Archive for February, 2015

Orlando Fire Conference 2015

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VentEnterSearch’s own Jimm Walsh and Eric Wheaton will both be presenting at the 2015 Orlando Fire Conference in Orlando, Florida. The conference runs from February 26th-February 28th, 2015 and offers both a leadership symposium as well as a hands on training (HOT) program.

Both Jimm Walsh and Eric Wheaton will be teaching a segment of the Fire Fundamentals HOT class titled Can Confidence. This class is designed to build confidence on one of the most often neglected tools found on nearly every fire apparatus, the 2 1/2 gallon water extinguisher. The “Can” can be an extremely effective lifesaving tool by allowing a well-trained fireman to quickly apply water between fire and victims. Attendees will learn proper filling and pressurization steps, how to build homemade carrying straps and other useful “Can” modifications. The class will also cover valuable skills on carrying and searching with the “Can,” and confining fire with it as well. Students will cycle through a “force an interior door off its hinges” prop and use this door to hold back live fire and smoke. Finally, attendees will perform live fire attacks with nothing more than a “Can” and witness the effect of the “Can” on pre-flashover conditions.

The target audience for this class is firefighters and fire officers at any level with a desire to increase their confidence and learn how to properly utilize the water can.

For more information about the Orlando Fire Conference 2015 please go to www.OrlandoFireConference.com

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Can You Force Me Now?

Captain Scott Allison, of Tower 1 in Harrisonburg (VA) sent in these pictures of something they recently encountered on an odor investigation call at a cell phone store. Take a look at the pictures and we’ll talk about it below.

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You might not expect to find this level of security on a fully interior room. As we mentioned in the intro this was found in a cell phone store. These stores have been subject to a significant amount of after-hours break in’s due to the high value and small size of the product. As a result, the stores are going to extreme measures to secure the product.

Obviously roll down doors are not frequently found in a small mercantile occupancies like this. In addition to the roll down, the spilt barn door offers two fox style-locking mechanisms. From the outside the presence of the centered key-way and straps should alert you to the fox style locks.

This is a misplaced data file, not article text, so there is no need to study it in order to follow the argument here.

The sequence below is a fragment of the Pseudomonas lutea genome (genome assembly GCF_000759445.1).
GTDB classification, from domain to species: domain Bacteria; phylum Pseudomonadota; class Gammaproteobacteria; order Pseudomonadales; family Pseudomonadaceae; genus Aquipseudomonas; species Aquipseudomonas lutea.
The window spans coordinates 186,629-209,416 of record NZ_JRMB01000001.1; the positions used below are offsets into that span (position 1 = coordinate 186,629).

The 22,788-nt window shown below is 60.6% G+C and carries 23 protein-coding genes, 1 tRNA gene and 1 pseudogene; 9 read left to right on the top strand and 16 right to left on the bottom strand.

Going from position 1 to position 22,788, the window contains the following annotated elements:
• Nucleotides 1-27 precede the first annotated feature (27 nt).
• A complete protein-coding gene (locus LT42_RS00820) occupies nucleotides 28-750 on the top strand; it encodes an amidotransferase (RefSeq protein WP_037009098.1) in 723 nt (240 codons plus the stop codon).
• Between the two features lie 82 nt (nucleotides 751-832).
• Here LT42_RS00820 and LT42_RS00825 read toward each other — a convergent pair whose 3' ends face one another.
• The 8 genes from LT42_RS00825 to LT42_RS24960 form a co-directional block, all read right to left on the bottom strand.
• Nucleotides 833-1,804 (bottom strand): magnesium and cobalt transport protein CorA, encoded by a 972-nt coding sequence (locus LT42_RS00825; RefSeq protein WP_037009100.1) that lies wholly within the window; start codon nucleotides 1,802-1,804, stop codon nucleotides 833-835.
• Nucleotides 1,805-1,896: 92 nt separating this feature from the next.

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Obviously the likelihood of this door being fully secure with someone inside is not high, but it’s not impossible either. If encountered in a working fire after hours, this room would certainly need to be accessed and investigated. While to door itself is quite secure, odds are the wall around the door would typically be the weakest link. However if you look closely, in this case, it looks like the walls inside the room are lined with painted plywood. Making the wall breach option a little slower than usual.

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Something else to consider making the job a bit easier would be to pull the fire alarm if it is not already sounding. In this case you can see that the fox style locks are activated electronically via a proximity card reader. Typically supplemental electric locks like this are opened when the fire alarm is sounding. It’s not a foolproof method by any means, but it if it works all you’re faced with after the rollup is defeated is the traditional deadbolt and slam latch.

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Like in many cases, a well thought out traditional force would most likely would be the quickest option. Identifying and visualizing what locking mechanisms are present and attacking the door in a calculated fashion would certainly get you in. The lower door has the fewest locking mechanisms (one slam latch and two bars) so it should be the primary objective.

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Golf Ball RIT

Captain Shawn Royall from Charlotte Ladder Co. 23 sent in this idea to make sharing air in a RIT situation a bit easier. When training with their new packs they noticed that the pouches that contained the EBSS hose were a bit difficult to open with a gloved hand. They tried out a few ideas to solve the problem; two pictured here are a simple prussic loop, and a golf ball on a prussic.

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The nice thing about these designs is that they not only allow for the holster snaps to be opened quickly, but it also provides for positive contact with the working end of the hose from the beginning of the operation. It prevents the potential of opening the holster, the hose falling out and having to search for the working end.

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Certainly one potential draw back to this design could be the potential snag or entanglement with the additional handle. As with anything, training with the new setup would be the key. What works for one doesn’t necessarily work for others, but you must train on what you have. Sometimes an out of the box idea may solve the problem at hand. This idea could certainly be adapted to the hoses on the RIT bag as well. The prussic set up and pictures courtesy of FF Deany Phillips of Rescue Co. 10-B and the golf ball design from Ladder Co. 23-A.

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